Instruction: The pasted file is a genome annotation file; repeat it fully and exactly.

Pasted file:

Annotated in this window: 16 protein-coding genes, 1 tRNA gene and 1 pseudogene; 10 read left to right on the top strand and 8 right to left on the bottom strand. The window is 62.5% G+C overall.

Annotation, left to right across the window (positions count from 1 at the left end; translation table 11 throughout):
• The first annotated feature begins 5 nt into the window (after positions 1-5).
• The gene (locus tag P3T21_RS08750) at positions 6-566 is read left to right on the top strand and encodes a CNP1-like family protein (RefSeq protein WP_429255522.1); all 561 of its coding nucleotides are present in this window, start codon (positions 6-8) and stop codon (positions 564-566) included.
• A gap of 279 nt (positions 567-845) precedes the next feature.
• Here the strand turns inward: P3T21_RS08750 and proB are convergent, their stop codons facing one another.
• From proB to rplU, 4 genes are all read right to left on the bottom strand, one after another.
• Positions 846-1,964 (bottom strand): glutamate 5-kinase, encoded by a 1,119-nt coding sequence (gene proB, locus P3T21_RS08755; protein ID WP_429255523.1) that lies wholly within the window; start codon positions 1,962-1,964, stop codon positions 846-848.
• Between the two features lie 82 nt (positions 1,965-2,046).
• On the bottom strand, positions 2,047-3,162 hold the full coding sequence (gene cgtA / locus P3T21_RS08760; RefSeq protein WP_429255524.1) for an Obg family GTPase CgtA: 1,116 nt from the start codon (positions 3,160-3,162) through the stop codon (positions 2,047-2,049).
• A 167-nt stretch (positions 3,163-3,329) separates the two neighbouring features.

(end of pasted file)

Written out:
Annotated in this window: 16 protein-coding genes, 1 tRNA gene and 1 pseudogene; 10 read left to right on the top strand and 8 right to left on the bottom strand. The window is 62.5% G+C overall.

Annotation, left to right across the window (positions count from 1 at the left end; translation table 11 throughout):
• The first annotated feature begins 5 nt into the window (after positions 1-5).
• The gene (locus tag P3T21_RS08750) at positions 6-566 is read left to right on the top strand and encodes a CNP1-like family protein (RefSeq protein WP_429255522.1); all 561 of its coding nucleotides are present in this window, start codon (positions 6-8) and stop codon (positions 564-566) included.
• A gap of 279 nt (positions 567-845) precedes the next feature.
• Here the strand turns inward: P3T21_RS08750 and proB are convergent, their stop codons facing one another.
• From proB to rplU, 4 genes are all read right to left on the bottom strand, one after another.
• Positions 846-1,964 (bottom strand): glutamate 5-kinase, encoded by a 1,119-nt coding sequence (gene proB, locus P3T21_RS08755; protein ID WP_429255523.1) that lies wholly within the window; start codon positions 1,962-1,964, stop codon positions 846-848.
• Between the two features lie 82 nt (positions 1,965-2,046).
• On the bottom strand, positions 2,047-3,162 hold the full coding sequence (gene cgtA / locus P3T21_RS08760; RefSeq protein WP_429255524.1) for an Obg family GTPase CgtA: 1,116 nt from the start codon (positions 3,160-3,162) through the stop codon (positions 2,047-2,049).
• A 167-nt stretch (positions 3,163-3,329) separates the two neighbouring features.